A modern and convenient way of preserving food is using the freezer. Over the harvest season we fill our family freezers with an abundance of veggies, fruits and meats for the winter in addition to what is dehydrated, fermented, on the canning shelf and in the root cellar. Although freezing is a very handy method, it does require having a freezer(s) and a reliable source of electricity. I’m always a tad nervous about power outages when our freezers are full, but we do have a generator for short term back up.
Like all preservation methods, some foods lend well to this option while others are not ideal so let’s take a look at what works and how to prepare produce for freezing. Fruits and berries are some of the easiest foods to freeze. Blueberries, strawberries, raspberries and other small berries simply need to be washed, allowed to drain well and put in quart or gallon plastic freezer bags. Our family uses frozen berries in smoothies, yogurt and sometimes just for snacking when half thawed. Harvesting your own or buying in bulk when they are in season makes good economical sense when you look at winter prices of fresh berries at the grocery store.
Moving on to vegetables, there are some that can simply be chopped raw and frozen in freezer bags. Peppers (green and colored) and garlic scapes (we like them chopped in one inch pieces) are two examples that are quick and easy to freeze. Many vegetables require blanching before freezing to retain good eating quality. Blanching involves heating them for a short time to neutralize enzymes and typically it is done with boiling water or steam. My favorite tool to accomplish this is the black enamelware blancher.
Green beans, broccoli, cauliflower and peas all require blanching in hot water, typically for 1-3 minutes, then chilled in ice water and drained before packaging. Sweet corn cobs are plunged into boiling water for several minutes, chilled in ice water and then the kernels are cut off the cob with a knife or corn cutter.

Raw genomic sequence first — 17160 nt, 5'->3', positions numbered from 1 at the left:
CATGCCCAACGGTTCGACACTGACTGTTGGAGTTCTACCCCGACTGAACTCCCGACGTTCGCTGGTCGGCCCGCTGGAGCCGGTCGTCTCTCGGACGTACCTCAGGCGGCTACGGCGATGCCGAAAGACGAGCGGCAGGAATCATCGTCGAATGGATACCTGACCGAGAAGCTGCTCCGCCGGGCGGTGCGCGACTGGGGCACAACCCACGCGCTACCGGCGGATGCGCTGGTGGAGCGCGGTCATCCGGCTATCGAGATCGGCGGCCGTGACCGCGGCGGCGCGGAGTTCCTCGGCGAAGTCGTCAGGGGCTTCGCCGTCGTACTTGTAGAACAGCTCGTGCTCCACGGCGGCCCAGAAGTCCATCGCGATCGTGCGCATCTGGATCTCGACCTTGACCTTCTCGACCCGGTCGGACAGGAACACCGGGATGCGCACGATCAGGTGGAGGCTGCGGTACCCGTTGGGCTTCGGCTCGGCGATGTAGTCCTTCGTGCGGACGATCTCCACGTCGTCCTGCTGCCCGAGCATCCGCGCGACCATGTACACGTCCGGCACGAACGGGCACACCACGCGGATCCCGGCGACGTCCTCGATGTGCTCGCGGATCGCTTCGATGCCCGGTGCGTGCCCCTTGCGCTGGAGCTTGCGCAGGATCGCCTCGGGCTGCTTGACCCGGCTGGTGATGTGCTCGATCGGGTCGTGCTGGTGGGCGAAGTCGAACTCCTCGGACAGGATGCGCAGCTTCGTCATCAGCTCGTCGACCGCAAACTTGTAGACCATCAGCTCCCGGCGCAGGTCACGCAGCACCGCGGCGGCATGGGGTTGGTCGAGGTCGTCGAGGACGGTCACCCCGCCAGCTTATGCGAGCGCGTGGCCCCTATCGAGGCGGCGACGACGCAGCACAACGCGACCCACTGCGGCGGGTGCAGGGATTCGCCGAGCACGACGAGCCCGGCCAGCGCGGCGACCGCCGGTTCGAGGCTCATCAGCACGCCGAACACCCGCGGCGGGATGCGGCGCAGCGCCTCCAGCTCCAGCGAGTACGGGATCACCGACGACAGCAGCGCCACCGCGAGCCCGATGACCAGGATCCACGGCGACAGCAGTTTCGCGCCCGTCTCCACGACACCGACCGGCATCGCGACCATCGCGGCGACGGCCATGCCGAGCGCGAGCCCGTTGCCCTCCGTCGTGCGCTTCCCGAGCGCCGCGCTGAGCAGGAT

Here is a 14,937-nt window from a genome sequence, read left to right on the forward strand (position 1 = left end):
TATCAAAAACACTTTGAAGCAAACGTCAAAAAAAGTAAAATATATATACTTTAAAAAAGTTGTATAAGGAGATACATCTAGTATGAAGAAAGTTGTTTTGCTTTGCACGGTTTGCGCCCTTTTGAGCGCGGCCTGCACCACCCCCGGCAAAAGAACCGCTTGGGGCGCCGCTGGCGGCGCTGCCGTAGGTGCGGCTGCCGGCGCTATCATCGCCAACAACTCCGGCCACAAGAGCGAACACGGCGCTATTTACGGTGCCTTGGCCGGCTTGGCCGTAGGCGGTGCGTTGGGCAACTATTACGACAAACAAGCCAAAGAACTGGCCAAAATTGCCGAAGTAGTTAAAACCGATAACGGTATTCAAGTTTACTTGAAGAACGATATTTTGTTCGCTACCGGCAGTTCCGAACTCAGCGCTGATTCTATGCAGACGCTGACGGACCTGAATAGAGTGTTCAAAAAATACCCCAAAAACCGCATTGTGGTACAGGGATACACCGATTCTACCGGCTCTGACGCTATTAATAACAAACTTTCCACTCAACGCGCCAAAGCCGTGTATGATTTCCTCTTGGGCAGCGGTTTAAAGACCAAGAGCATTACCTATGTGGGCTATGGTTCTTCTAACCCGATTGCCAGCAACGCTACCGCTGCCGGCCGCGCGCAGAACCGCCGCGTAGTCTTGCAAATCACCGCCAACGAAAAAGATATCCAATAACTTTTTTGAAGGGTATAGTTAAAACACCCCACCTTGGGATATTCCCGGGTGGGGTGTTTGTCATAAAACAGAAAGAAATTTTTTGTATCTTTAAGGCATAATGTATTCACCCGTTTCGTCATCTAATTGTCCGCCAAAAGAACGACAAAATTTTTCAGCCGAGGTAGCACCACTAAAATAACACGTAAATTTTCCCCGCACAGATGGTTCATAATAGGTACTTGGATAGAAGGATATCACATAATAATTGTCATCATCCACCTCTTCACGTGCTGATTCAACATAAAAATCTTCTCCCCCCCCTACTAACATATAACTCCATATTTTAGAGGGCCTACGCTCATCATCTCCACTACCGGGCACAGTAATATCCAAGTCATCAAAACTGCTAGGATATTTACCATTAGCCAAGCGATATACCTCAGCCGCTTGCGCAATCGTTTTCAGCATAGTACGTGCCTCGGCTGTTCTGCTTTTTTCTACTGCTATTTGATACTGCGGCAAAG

During busy summer days, a handy freezer trick is to freeze raw tomatoes whole and later thaw them to cook into sauce or juice when you have more time.
Even some greens can be frozen for winter use. For kale, chard or spinach, simply place leaves in a large pot with a small amount of water and heat until just wilted. They will greatly reduce in size and next you drain and package them for the freezer. I also put raw parsley or celery leaves in small freezer bags to use in making broth or soup. The Ball Blue Book is a good resource for blanching times and methods for freezing produce properly.
We also freeze generous supplies of the beef and chicken we raise plus you will find bones and homemade bone broth in our freezer. Another animal product we freeze is extra butter we make from our family Jersey cow. Butter freezes beautifully. You can also freeze regular milk or buttermilk, but they separate when thawed and are suitable for cooking but not ideal for drinking.
I aim to use things up in the freezer within a year. Left too long, you end up with freezer burn (yuck!) and quality issues so it is wise to keep inventory and defrost your freezer occasionally so you are using up things that might be hidden on the bottom. My family loves when I discover a forgotten bag of strawberries or blueberries or bacon!
Karen Geiser is a regular demonstrator and homesteading class teacher at Lehman’s.